Pines leadership to evaluate dredging collections

(June 12, 2019) The Ocean Pines Board, General Manager John Viola and members of the Budget and Finance Committee during the next budget process will review the $90 dredging differential fee collected from waterfront homeowners.  

A view of the Ocean Pines canals from the Swim and Racquet Club on Seabreeze Road. Ocean Pines leadership on Wednesday met with two concerned homeowners to discuss dredging of the canals and how collections for the work are handled.

Viola, Association President Doug Parks, Operations Director Colby Phillips, Budget and Finance Committee Chairman Larry Perrone and Assistant Treasurer Gene Ringsdorf on Wednesday met with two concerned citizens to discuss the issue. Public Works Director Eddie Wells and Public Works Operations Manager Nobie Violante were also consulted on the matter. 

Richard Marchesiello and his wife, Pat, said they were worried the funds, collected for roughly the last 20 years, were not being used for the intended purpose 

According to Ringsdorf, the dredging differential was originally $50, but it gradually increased and has remained $90 for some time. He said about $500,000 in total was collected during the last two decades and that money went into the bulkhead reserve, which currently totals about $2.5 million.  

Perrone said the funds have largely been used for “spot dredging,” or dredging as needed rather than operating on a schedule, and he noted Ocean Pines is responsible for maintaining its canals, which also includes upkeep of signage and other items in the waterways.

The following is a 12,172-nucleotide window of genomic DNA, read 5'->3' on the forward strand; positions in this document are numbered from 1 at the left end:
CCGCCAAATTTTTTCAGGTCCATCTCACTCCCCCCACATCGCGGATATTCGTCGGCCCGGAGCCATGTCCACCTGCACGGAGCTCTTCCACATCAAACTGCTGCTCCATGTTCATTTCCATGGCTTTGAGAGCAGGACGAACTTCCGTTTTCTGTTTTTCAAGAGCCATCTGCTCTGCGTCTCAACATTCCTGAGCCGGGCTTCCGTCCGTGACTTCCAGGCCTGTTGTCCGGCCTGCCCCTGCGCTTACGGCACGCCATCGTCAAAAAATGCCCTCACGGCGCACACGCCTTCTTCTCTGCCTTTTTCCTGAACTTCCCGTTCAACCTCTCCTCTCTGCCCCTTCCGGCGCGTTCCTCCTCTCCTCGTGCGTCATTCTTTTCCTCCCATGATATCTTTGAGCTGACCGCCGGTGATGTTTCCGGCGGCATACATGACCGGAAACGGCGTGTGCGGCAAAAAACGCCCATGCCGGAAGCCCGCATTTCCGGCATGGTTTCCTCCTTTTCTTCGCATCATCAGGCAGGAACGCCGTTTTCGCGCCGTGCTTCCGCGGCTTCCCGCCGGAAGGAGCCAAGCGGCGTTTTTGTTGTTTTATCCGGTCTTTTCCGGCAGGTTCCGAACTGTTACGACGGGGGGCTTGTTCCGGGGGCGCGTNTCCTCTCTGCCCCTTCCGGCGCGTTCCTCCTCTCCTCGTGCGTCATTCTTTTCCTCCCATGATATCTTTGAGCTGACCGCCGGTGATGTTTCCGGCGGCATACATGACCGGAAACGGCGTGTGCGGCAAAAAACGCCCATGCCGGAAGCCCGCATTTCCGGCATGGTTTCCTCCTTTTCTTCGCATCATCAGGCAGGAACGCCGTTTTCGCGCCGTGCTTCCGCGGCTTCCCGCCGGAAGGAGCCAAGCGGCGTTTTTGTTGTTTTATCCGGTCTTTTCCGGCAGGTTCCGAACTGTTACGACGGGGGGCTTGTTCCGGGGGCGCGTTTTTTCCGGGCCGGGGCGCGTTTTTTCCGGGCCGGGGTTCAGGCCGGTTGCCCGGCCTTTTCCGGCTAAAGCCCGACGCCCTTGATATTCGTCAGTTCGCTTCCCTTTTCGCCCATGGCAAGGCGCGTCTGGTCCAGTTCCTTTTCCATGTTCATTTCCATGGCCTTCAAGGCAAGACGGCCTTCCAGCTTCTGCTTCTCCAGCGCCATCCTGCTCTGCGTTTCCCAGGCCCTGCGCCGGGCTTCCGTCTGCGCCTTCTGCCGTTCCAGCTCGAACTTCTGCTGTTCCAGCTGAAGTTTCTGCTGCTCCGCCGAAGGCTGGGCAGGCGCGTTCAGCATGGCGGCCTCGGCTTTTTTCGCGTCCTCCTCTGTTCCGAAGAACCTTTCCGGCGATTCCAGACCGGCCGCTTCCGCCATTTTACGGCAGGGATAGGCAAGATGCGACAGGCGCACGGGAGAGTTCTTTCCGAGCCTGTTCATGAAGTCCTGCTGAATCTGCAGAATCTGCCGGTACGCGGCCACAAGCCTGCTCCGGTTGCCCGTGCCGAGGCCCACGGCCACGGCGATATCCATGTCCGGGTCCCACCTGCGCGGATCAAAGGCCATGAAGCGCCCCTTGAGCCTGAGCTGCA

The dredging work is done by the U.S. Army Corps of Engineers, a national agency that since 1890 has been charged with regulating activities in the nation’s waterways. The passage of the Clean Water Act in 1972 greatly broadened this role by giving the Army Corps authority over dredging, among other areas.  

According to Phillips, dredging requests are passed on from Ocean Pines lot owners to the Army Corps, which has the final say on work performed. She said requests so far this year, if approved, would total about $55,000. Apparently, no work was done last year.  

Marchesiello estimated about $145,000 each year is collected from 1,600 waterfront lot owners, meaning it appears much more is collected than used. He suggested once a reserve is established and it is determined how much funds are needed each year, collections can then either be reduced or possibly even eliminated.  

Viola vowed that both the collections amount and fund level would be evaluated during the next budget process, and he asked Marchesiello to be a part of that discussion.  

Marchesiello said he had written letters “well over a year ago” that had been ignored, but praised the current action, and especially Phillips for taking a lead on answering his questions. 

“This time, it was addressed and very promptly,” he said. “I appreciate this and I’m impressed.” 

“The reason you’re seeing the responsiveness that you are now is because the board and the staff and committees are working very closely,” Perrone said. “We’ve got a lot of people with a lot of talent in this community and John’s [Viola] tapping into that.” 

Parks agreed.  

“This discussion is an example of picking something up that may have been lost over time,” he said. “This will now actually be discussed during the next budget coming up, so that’s a positive.” 

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